Management and Leadership Series Posted by Nicola Maxwell

These are my principles and if you don’t like them…

…I have some others.

Groucho Marx

Given the current political climate, perhaps Groucho’s amusing admission has greater currency.  Can we trust our political class when they list their principles and values?  Will they live by them?  Or will they parade them solely to garner our support and abandon them at the first opportunity?

Of course, politicians aren’t the only defaulters.  Many organisations espouse worthy statements of mission, principles and values, often displaying them proudly on their walls and in their advertising.  But, in reality, they signally fail to live up to them.

The consequences are obvious – lack of trust, cynicism, disrespect and division – so why do they let this happen?  First of all, in our experience of working with organisations, it is rarely deliberate.  The fact is that generating a set of organisational values that everyone throughout the business can identify with is tough.  But it’s not half as tough as living up to them!

Usually, good intentions and shared interests will carry the process through to the point at which most people can buy into the values conceptually.  The problems start when they have to translate them behaviourally.  

For example, ‘mutual respect’ and ‘collaborative working’ are fine ideals.  But will senior management have the resolve to challenge disrespect towards colleagues when it’s displayed by their star performer?  Will they confront the protective ‘loner’ attitude that often typifies their ‘rainmaker’ partner who makes a lot of money for the company?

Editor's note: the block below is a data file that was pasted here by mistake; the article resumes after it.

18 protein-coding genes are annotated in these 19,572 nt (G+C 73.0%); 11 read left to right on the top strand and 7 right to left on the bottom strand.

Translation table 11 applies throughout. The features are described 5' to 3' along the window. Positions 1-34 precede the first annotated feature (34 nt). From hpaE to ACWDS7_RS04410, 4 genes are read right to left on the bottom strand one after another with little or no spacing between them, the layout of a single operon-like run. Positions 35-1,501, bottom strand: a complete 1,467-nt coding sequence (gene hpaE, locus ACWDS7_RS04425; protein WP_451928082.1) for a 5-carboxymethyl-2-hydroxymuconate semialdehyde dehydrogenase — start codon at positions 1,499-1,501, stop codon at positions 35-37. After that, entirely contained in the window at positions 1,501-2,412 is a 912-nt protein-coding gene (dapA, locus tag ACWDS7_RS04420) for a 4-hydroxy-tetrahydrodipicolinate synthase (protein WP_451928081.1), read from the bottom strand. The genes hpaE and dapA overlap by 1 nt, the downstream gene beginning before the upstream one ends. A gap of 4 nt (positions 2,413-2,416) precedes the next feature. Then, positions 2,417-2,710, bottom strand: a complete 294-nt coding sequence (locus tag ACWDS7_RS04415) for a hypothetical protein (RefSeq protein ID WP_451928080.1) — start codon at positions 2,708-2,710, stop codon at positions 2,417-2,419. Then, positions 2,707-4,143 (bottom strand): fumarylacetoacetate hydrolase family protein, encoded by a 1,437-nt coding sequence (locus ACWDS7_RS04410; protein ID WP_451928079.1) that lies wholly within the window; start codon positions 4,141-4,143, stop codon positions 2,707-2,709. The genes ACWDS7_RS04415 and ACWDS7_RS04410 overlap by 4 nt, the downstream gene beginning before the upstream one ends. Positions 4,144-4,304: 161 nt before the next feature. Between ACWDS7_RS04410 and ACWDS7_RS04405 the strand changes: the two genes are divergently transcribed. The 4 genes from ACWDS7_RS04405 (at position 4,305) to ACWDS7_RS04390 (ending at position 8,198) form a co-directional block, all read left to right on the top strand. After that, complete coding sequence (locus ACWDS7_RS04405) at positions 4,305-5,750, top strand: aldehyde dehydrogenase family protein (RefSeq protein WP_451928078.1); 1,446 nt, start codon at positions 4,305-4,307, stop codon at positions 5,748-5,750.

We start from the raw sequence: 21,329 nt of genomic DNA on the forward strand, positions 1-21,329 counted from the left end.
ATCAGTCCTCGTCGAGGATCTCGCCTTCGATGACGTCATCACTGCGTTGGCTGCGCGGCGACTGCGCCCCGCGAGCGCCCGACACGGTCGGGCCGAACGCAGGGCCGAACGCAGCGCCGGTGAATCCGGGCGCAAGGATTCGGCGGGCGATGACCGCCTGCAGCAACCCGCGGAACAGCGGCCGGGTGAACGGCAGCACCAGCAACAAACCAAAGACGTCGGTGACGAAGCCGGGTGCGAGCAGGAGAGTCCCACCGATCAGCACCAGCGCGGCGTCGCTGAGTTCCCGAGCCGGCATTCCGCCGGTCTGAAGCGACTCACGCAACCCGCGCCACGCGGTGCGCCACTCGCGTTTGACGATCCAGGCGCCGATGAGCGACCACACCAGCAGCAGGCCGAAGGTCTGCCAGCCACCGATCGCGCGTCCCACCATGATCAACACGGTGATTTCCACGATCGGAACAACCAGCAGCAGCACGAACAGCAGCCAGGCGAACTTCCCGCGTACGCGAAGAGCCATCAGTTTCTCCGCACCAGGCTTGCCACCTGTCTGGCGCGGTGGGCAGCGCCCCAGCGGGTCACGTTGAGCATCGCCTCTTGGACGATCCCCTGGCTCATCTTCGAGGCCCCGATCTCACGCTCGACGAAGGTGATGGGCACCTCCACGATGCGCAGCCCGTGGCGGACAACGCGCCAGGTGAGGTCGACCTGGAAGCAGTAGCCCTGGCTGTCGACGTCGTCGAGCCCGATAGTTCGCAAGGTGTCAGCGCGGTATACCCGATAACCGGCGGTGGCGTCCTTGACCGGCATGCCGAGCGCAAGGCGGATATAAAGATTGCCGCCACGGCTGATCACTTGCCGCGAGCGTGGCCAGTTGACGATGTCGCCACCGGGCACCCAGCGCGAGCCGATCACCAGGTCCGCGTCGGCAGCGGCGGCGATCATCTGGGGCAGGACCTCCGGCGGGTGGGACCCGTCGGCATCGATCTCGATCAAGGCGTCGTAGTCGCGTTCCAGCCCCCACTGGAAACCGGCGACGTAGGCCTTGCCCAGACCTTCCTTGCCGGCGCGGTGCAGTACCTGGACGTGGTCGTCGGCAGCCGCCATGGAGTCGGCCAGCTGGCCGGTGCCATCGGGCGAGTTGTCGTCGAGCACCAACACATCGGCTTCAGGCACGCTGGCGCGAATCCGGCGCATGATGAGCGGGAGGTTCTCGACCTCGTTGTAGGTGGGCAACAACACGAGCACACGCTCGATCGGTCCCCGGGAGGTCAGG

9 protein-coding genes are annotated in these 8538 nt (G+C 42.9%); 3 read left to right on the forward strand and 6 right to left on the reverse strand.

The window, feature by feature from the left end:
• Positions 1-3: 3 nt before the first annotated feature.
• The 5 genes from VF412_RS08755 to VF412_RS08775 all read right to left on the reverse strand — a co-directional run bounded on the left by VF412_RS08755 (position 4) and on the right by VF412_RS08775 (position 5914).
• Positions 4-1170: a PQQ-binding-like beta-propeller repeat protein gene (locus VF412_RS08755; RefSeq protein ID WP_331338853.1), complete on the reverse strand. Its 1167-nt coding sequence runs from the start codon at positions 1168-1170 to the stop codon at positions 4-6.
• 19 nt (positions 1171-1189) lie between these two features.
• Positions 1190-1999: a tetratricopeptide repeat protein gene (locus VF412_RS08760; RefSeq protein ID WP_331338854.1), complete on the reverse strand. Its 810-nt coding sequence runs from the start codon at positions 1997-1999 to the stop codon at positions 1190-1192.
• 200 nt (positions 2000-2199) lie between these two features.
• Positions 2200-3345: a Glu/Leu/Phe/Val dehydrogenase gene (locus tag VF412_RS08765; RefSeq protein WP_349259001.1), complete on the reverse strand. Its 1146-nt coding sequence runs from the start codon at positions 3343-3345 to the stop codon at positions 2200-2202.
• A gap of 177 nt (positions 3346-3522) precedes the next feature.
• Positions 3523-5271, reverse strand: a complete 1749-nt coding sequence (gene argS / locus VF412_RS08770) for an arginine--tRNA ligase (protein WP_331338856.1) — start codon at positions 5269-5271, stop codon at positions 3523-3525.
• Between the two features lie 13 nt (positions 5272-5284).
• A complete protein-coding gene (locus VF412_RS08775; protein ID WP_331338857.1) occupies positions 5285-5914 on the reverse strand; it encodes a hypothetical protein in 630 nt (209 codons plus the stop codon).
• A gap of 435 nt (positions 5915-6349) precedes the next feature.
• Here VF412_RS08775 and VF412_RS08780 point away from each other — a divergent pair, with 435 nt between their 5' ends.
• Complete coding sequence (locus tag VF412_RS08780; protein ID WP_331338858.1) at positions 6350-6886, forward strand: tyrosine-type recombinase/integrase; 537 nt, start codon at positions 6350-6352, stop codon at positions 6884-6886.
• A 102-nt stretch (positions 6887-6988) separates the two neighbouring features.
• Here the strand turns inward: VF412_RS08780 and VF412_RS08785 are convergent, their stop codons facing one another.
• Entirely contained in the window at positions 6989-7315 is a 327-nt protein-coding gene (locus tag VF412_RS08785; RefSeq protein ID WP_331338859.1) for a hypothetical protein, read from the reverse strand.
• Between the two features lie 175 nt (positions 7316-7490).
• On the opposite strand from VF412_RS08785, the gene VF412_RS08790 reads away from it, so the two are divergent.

Even if the resolve is there and managers dearly want to enforce agreed principles, the skills are often lacking.  Confronting behaviour that is incongruent with espoused values – having one of those ‘hairy’ conversations, as we at edoMidas call them – isn’t easy.  It requires sensitivity and confidence, neither of which is in abundance if you don’t have the tools at your disposal.

High performing organisations have many things in common. As well as having clear goals at all levels they display consistency in behaviours i.e. they walk their talk and this involves everyone in the organisation, no exceptions.  This problem of leaders and managers shying away from difficult issues and potential conflict led us to research and develop our Critical Conversations Programme.  It gives managers the tools, techniques and skills to deal with those hairy situations. Click here if you want to know more about critical conversations

Without those skills it’s far more likely that those posters on the wall will become just another example of management saying one thing and doing another.  And, if that’s the case, what should we do?  Well, let’s leave it to Groucho to have the last word.

The secret of life is honesty and fair dealing.

If you can fake that, you’ve got it made.

Groucho Marx

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